16 June 2017

Waking up at midnight with a howling wind outside, I definitely wasn’t looking forward to heading out on morning drive when my alarm sounder at 05h30, as I knew that there were likely to be very few animals waiting for us.  Four hours later when I returned for breakfast, I had been proven 100 percent wrong!  My mission was to head out west to see if the Western Pride had returned, and so I angled towards our northern boundary but soon got temporarily distracted by a herd of elephants and waterbuck on the airstrip, but the elephants moved off into a thicket, so we carried on – hearing that the tracks for the Western Pride had indeed come back into our concession, but as there were already two vehicles in the area following up, i moved towards Argyle Dam and spent time watching birds, hippos and waterbuck before it was announced that the pride of lions had been found, and I slowly moved towards them, passing impalas as I did.  The pride of nine (no cubs today) were looking in need of a good meal again, but their main concern was staying warm, and although there wasn’t much action, it was still lovely to see all nine lions squeezed under a bush trying to beat the cold!  Having had a good sighting and achieved the mission for the morning, I carried on without a real plan, and was rewarded with more impala, zebras, kudu, steenbuck and waterbuck in the north.  Crocodiles and some good waterbirds along the Nhlaralumi kept me busy until I heard that the southern stations had found a pack of wild dogs, and as there wasn’t much attention being shown to them, I decided to make the long trip south…as usual, everything then came out! Impalas, giraffes, impalas, zebras, impalas, kudus, impalas, impalas, impalas!  It has been a while since I recall seeing so many impalas as i made my way south; there we saw more giraffe, impala, kudu, wildebeest and yes, impalas before arriving at the wild dogs that had finished their impala kill and were now on the move to the west – it was our pack of eleven, but when they stopped briefly to drink, I noticed that there were only ten individuals, and no alpha female – the fact that they ran straight past the water and carried on west proved that they alpha dog had given birth, but sadly it appears as though it is to the west of our reserve and in the Klaserie somewhere, which means that they won’t be returning to den in our concession as we had hoped, but we still hope that they visit frequently to hunt, and that they have the same sort of success they had last year raising five of the six pups!  We left them to it and carried on home passing impala, wildebeest and giraffes, as well as Ntima male leopard casually strolling through the bush on a windy morning!  Lions, leopard and wild dogs in such awful wind – what a lucky morning we had!  After some time with the leopard, we carried on back to the lodge and passed an elephant bull before arriving back for breakfast where a herd of elephants joined us at the trough!!!  What a fantastic morning in less than ideal conditions; elsewhere Kevin managed to track down the two Machimba male lions in the east after they had made a journey of at least 16km from where we heard them last night – they sure can move those lions!!!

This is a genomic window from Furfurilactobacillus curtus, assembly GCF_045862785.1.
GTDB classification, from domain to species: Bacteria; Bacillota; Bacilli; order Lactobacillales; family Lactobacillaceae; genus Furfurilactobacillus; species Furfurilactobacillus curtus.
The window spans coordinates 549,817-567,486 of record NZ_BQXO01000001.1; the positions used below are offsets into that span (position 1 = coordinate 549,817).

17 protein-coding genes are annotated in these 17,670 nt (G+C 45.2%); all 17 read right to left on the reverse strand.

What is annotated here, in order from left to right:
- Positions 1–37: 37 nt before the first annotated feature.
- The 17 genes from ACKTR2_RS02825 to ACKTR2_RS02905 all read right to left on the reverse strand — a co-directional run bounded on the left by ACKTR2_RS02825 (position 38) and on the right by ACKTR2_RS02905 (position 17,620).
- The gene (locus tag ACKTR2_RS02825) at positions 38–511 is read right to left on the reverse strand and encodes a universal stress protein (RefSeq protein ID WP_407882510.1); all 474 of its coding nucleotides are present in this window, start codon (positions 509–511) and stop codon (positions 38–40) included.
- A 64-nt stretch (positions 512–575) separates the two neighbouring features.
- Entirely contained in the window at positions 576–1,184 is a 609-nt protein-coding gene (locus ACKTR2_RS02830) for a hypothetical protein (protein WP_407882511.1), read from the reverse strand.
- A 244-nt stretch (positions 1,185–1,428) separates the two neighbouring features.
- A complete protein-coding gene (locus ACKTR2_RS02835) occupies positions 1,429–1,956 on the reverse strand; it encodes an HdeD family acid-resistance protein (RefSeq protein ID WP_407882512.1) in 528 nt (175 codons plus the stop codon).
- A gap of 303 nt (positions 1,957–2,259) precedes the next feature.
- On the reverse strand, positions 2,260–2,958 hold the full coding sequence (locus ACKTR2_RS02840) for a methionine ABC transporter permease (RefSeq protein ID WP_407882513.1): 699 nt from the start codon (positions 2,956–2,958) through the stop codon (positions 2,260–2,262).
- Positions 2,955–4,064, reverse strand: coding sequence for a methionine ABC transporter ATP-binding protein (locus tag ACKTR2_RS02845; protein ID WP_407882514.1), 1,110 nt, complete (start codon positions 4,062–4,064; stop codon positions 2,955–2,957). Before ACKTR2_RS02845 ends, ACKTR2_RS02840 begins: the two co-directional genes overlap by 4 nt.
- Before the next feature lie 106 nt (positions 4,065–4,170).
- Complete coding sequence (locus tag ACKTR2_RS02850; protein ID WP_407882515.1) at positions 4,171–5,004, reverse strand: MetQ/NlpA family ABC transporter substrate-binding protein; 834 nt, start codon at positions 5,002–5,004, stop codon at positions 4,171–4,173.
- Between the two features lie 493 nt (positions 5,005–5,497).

Having had such a fantastic morning, I turned off the radio and headed east in the hope of finding rhinos and the lions that Kevin found this morning.  It began with a stop at Giraffe’s Nest, followed by a stop to to look at a gorgeous puff adder spread out over one of the two-tracks.  We moved east towards the Kruger boundary but saw very little besides impala and a herd of wildebeest before heading south along the Kruger cutline.  Carrying on back west, we enjoyed solitude and the anticipation of finding something special, but despite patches of green grass and lush bush, the animals avoided us – we checked where Kevin had seen the lions but only found a small herd of elephants, so we carried on towards one of the dams for a drink with hippos  – it was whilst we were there that we heard the lions roaring where we had been checking, so after finishing drinks, we headed back there and turned off to listen for the next roar…ten minutes later, they roared back where we had just come from, so we shot off in that direction once more, and turned off again to listen, but when they roared, we realised that the lions were still approximately the same distance away but now even but further south indicating that they were very mobile and clearly on a mission and that we were never going to catch them, so we cut our losses and headed home passing kudu, impala and a herd of elephants along the way.  Elsewhere, Brad got to see the same wild dogs from this morning (and I missed out on another pack in the east – the pack denning in the Kruger), which made me wonder if my morning ramblings about them denning were correct?  The Western Pride were around until they got up and moved north into Ingwelala, and Marka found Shongile female leopard just north of the lodge with a duiker kill; something to follow up on tomorrow 🙂




The collection includes a number of neighbouring properties in the Victoria & Alfred Waterfront, in addition to other trendy properties spread out in Cape Town. It also includes private game reserve offerings in Mpumalanga, Timbavati and Serengeti; a historic hotel in Graaff-Reinet, located in the Eastern Cape; a chic property in the bustling Maboneng Precinct, Johannesburg as well as a beach-side lodge in Zanzibar. Newmark further continues to keep a look-out for new, suitable opportunities and developments.

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